The trail-head is the same gate/fire-road as for the Fall Creek/Classic Canyon hike. The GPS for this location as 34 17.82′N, 118 10.20′W. (UTM 3795450N, 392310E) I would recommend a car shuttle which will save substantial time and energy, and this Beta is based upon that. Park the 2nd vehicle at the start of the “Big Tujunga Canyon Trail” (UTM: 3795500N, 391900E This is the trail that is used when exiting the nearby Josephine Creek canyon trip) which is approx 1/2 mile to the west of the above gate. Traveling “up” Big Tujunga Road (From Sunland/Tujunga) to the N-NE, as you pass by the Big Tujunga Reservoir (in this case on the left hand side) there is a paved U-shaped lot which is the scenic overlook for the Big TJ Reservoir, followed immediately by a very large gravel lot; maybe 1,000 feet past this lot, right before the road starts to turn to the south (right), there is a gravel shoulder parking area on the left hand side, park here. This is where you will EXIT, trail comes out right at the small hill you are parked in front of, on the west side)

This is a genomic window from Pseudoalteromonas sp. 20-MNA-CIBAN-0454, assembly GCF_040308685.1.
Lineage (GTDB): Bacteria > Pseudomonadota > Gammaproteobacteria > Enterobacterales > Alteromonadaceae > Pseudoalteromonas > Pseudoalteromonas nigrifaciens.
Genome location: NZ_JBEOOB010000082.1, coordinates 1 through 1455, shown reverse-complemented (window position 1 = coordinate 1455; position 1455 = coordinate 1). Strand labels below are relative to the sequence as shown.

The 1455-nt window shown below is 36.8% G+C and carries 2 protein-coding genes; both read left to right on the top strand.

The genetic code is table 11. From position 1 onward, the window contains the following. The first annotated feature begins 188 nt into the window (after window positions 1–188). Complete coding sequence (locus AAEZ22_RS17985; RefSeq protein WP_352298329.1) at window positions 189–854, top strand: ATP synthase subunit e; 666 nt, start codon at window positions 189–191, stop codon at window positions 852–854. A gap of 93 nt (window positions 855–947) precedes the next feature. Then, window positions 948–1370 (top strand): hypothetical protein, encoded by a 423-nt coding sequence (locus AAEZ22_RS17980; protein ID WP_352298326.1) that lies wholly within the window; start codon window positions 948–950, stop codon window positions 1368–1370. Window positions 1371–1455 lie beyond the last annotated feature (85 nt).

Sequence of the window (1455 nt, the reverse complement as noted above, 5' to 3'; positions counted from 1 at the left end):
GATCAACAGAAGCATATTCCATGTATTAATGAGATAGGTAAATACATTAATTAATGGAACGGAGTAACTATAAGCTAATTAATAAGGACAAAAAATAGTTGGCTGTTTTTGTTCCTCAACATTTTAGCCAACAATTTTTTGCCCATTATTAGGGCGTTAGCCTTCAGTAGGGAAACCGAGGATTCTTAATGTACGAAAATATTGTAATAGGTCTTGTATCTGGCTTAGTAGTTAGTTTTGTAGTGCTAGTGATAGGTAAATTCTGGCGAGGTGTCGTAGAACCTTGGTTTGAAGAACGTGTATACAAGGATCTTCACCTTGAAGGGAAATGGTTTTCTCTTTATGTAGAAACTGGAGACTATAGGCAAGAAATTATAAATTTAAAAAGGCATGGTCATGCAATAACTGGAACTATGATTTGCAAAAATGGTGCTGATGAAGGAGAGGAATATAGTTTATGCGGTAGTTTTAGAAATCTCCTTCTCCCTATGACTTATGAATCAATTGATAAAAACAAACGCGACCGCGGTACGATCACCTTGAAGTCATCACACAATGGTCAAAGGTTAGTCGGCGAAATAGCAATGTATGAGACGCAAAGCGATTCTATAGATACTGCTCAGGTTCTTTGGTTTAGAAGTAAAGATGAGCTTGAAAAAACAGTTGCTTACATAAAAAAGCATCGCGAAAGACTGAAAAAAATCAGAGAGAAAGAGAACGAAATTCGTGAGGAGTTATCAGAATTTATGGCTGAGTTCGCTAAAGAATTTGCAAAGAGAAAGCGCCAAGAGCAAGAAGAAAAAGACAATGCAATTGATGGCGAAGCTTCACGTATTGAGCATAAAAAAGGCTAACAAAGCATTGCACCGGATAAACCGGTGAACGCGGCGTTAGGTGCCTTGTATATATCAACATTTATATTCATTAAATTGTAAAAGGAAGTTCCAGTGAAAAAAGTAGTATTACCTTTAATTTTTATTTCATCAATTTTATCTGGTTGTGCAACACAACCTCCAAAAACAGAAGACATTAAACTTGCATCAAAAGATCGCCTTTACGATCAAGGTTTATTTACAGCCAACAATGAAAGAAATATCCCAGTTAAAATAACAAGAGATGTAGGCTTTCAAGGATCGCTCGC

Hike the fire road down to and cross Big Tujunga Creek. (about 1 hour) This is your last reliable source of water until you reach Fox Creek, so filter some if need be. Find the fire road again by looking to the NE and follow it uphill heading to the west/NW. After about 1 hour on the fire road you have a view (left/west) of the”Great Fall”, which is about 100′ tall. (34 18.927 N, 118 10.276 W, UTM: 3797400N 392300E) From this point you will begin the off-trail section of the approach. Take a few minutes at this point to size up the terrain to the west of the road. The easiest approach is heading due west from where you are standing. From the fire road you will go downhill, than back uphill to a fairly level bench, don’t gain any more elevation than this bench. Walk across it to the west, then onto the steep hillside. Drop into the first gully once you get over the ridge. The general location where you want to drop into the canyon is UTM: 3797400N 391680E. This first gully is primarily loose rock and scree, but can be down-climbed all the way to Fox Creek. Plan on about 3-3.5 hours to get from the trail-head to Fox Creek. The first rappel is about 20 minutes down canyon.